Secondly, the communities are less informed about rabies and how the vaccinations work. For instance, in 2016 and 2017 we experienced a 50 per cent decline in vaccination coverage in three pastoral communities because they believed the vaccines killed their dogs. During the same period, there was a canine distemper virus outbreak across the county which killed many domestic dogs and wild carnivores.

These challenges highlight that vaccines alone are not enough. There is a need for local engagement and community involvement, even before vaccination efforts begin. These must be carefully planned so that they effectively raise awareness of rabies control. Three core groups of people were instrumental in this effort: veterinarians, researchers, and university students.

We used various avenues to educate the public about rabies. For instance, we engaged 12 primary schools and taught hundreds of children about rabies, its side effects, and how we can work to eradicate it together. We also tried to educate communities using sound trucks.

These efforts helped to increase buy-in from local communities.

After the community was sensitised about rabies, people would then bring their dogs to the vaccination station on a particular day. Upon arrival, the dog’s details are taken down and it’s issued with a shot of rabies vaccine. The dog was then marked on the forehead with paint so that follow-up teams know it’s been vaccinated, and the owner is issued with a vaccination card signed by a veterinarian. For remote pastoral communities we had an additional mobile team for door-to-door vaccinations.

Volunteer based

Our project also wanted to test the hypothesis that a grassroots campaign could implement a successful vaccination campaign, similar to well-funded and permanently staffed efforts.

Laikipia Rabies Vaccination Campaign team grew from a project of less than 10 people from three organisations (the Mpala Research Centre, International Livestock Research Institute, and Karatina University) to a team of more than 90 people collaborating across 15 organisations. Our operations were out of the Mpala Research Centre.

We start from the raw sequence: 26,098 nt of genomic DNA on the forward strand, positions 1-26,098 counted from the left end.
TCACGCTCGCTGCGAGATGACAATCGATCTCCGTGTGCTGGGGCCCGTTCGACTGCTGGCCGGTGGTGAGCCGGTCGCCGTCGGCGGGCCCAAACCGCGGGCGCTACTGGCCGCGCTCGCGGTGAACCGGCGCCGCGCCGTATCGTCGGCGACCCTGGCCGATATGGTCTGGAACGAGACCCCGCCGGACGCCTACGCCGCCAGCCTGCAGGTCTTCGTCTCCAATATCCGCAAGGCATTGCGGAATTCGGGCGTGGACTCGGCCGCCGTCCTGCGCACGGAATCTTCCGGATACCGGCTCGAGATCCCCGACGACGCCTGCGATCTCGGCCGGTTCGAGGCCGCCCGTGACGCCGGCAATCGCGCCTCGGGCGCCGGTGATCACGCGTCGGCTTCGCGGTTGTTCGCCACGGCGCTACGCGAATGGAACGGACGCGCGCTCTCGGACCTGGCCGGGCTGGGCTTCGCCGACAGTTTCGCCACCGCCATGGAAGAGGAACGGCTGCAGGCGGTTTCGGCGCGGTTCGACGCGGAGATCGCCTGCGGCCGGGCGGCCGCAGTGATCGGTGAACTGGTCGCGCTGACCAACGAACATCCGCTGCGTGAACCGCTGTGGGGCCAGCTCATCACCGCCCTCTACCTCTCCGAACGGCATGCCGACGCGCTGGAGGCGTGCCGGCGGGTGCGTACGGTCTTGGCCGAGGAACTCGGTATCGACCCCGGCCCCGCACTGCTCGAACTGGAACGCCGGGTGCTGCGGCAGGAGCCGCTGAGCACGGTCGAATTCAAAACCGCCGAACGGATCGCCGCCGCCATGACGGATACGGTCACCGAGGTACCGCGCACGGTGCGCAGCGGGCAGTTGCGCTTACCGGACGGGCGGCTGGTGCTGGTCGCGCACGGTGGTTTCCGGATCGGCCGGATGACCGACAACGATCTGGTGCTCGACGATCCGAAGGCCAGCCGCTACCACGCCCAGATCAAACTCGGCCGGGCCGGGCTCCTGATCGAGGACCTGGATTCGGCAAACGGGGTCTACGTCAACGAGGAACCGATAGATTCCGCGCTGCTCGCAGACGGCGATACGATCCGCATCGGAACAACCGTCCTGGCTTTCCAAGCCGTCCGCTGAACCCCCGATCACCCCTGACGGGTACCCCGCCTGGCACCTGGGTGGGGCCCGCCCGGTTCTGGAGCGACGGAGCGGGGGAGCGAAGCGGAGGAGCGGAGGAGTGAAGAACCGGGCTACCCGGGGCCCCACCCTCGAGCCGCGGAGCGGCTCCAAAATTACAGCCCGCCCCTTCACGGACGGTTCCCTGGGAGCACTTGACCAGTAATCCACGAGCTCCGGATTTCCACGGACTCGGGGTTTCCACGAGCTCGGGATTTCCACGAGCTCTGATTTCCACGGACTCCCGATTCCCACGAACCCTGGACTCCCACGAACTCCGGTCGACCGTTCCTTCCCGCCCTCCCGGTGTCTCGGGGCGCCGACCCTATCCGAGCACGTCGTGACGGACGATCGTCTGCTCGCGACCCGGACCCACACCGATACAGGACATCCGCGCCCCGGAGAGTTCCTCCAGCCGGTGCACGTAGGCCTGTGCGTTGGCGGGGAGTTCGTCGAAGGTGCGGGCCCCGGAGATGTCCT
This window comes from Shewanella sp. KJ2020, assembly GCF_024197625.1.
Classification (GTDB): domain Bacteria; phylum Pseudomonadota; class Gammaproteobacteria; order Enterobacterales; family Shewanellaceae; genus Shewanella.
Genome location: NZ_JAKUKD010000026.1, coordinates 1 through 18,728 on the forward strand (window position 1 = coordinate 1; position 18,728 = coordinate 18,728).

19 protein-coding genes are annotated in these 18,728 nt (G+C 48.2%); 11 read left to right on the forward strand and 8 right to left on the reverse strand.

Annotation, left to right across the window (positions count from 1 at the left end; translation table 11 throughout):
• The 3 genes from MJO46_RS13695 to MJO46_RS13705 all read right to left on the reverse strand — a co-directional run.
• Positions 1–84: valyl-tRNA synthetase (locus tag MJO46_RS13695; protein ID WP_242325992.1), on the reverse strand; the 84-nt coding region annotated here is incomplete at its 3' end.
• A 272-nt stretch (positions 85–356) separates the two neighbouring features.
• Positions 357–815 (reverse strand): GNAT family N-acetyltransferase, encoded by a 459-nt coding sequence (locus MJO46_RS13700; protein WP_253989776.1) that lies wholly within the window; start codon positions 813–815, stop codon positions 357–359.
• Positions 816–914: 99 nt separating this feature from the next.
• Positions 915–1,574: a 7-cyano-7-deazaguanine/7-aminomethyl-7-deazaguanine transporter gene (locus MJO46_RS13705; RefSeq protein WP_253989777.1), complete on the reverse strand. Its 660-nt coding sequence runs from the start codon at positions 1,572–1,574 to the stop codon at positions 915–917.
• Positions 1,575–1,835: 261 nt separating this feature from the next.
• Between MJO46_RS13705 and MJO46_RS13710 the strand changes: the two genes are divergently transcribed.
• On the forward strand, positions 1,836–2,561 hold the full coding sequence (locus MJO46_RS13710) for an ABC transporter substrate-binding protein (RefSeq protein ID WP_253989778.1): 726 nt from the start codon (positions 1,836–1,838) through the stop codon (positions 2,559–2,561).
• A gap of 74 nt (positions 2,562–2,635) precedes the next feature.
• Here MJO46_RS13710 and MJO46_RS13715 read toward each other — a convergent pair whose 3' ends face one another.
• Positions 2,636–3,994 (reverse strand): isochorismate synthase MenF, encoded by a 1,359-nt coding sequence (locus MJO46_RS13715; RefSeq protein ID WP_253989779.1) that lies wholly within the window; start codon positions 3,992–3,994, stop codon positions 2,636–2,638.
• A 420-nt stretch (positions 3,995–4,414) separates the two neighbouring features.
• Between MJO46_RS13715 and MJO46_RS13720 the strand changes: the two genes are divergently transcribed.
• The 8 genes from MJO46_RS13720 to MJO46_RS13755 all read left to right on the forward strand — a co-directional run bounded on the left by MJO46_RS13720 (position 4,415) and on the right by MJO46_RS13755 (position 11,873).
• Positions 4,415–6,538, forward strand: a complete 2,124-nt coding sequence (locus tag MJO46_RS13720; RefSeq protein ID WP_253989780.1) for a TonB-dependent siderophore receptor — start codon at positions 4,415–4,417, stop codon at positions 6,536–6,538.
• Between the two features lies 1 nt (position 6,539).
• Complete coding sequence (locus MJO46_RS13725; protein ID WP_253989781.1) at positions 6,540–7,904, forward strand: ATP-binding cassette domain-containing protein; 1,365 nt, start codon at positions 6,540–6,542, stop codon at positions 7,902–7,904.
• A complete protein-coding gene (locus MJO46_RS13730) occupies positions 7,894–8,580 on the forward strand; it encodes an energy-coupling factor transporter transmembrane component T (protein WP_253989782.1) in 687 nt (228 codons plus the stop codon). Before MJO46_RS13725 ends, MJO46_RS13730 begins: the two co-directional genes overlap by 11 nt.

Money saved from volunteer hours contributed and in-kind support from conservancies meant that we used approximately Ksh4 million (about $40,000) over the three years. This meant we achieved a cost per dog of about Kenyan shilling 370 (about $3). This is within the range of other, large-scale and well-funded campaigns.

Of course, running a completely volunteer-based campaign was not without its drawbacks. Limitations included;

  • Sustained funding (beyond in-kind contributions) was a limiting factor for expanding our vaccination efforts at scale.

  • Larger and more remote areas characterised by lower human population densities were challenging to work in due to poor accessibility and vast areas to cover.

  • Restricted flexibility with scheduling as volunteers may have other commitments.

  • The lack of a centrally funded project leader to guide vaccination inhibited our ability to implement a completely successfully campaign.

Nonetheless, this project provided a unique opportunity to highlight successes and failures for other future campaigns. We look forward to learning from the challenges and amplifying the successes to expand it further and eradicate rabies from Laikipia County.The Conversation

Dishon Muloi, Postdoctoral research fellow, International Livestock Research Institute and Dedan Ngatia, PhD Student, University of Wyoming

This article is republished from The Conversation under a Creative Commons license. Read the original article.